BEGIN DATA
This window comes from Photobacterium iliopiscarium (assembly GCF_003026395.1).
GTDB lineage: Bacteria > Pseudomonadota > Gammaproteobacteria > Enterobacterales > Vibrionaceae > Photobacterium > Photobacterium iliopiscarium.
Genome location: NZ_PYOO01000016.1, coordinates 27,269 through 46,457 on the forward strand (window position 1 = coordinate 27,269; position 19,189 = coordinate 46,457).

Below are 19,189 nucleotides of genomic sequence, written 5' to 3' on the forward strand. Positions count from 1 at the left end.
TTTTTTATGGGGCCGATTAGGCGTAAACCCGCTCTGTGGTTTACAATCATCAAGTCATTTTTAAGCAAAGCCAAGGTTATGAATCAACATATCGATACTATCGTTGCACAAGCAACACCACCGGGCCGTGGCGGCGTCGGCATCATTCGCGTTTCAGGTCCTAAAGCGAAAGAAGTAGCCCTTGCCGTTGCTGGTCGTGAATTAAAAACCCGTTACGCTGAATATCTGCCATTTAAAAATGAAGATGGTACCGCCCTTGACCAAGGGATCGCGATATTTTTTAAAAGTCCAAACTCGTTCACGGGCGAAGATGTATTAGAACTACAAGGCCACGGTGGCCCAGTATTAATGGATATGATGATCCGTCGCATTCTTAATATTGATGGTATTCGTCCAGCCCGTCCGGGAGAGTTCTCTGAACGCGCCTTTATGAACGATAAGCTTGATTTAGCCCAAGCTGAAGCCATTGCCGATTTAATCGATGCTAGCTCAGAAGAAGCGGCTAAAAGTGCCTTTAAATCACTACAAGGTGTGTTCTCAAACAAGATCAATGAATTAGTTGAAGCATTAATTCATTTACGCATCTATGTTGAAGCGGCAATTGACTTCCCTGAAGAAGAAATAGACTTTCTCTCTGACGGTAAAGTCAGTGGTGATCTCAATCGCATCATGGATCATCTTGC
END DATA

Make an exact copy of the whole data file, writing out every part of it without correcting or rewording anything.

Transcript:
This window comes from Photobacterium iliopiscarium (assembly GCF_003026395.1).
GTDB lineage: Bacteria > Pseudomonadota > Gammaproteobacteria > Enterobacterales > Vibrionaceae > Photobacterium > Photobacterium iliopiscarium.
Genome location: NZ_PYOO01000016.1, coordinates 27,269 through 46,457 on the forward strand (window position 1 = coordinate 27,269; position 19,189 = coordinate 46,457).

Below are 19,189 nucleotides of genomic sequence, written 5' to 3' on the forward strand. Positions count from 1 at the left end.
TTTTTTATGGGGCCGATTAGGCGTAAACCCGCTCTGTGGTTTACAATCATCAAGTCATTTTTAAGCAAAGCCAAGGTTATGAATCAACATATCGATACTATCGTTGCACAAGCAACACCACCGGGCCGTGGCGGCGTCGGCATCATTCGCGTTTCAGGTCCTAAAGCGAAAGAAGTAGCCCTTGCCGTTGCTGGTCGTGAATTAAAAACCCGTTACGCTGAATATCTGCCATTTAAAAATGAAGATGGTACCGCCCTTGACCAAGGGATCGCGATATTTTTTAAAAGTCCAAACTCGTTCACGGGCGAAGATGTATTAGAACTACAAGGCCACGGTGGCCCAGTATTAATGGATATGATGATCCGTCGCATTCTTAATATTGATGGTATTCGTCCAGCCCGTCCGGGAGAGTTCTCTGAACGCGCCTTTATGAACGATAAGCTTGATTTAGCCCAAGCTGAAGCCATTGCCGATTTAATCGATGCTAGCTCAGAAGAAGCGGCTAAAAGTGCCTTTAAATCACTACAAGGTGTGTTCTCAAACAAGATCAATGAATTAGTTGAAGCATTAATTCATTTACGCATCTATGTTGAAGCGGCAATTGACTTCCCTGAAGAAGAAATAGACTTTCTCTCTGACGGTAAAGTCAGTGGTGATCTCAATCGCATCATGGATCATCTTGC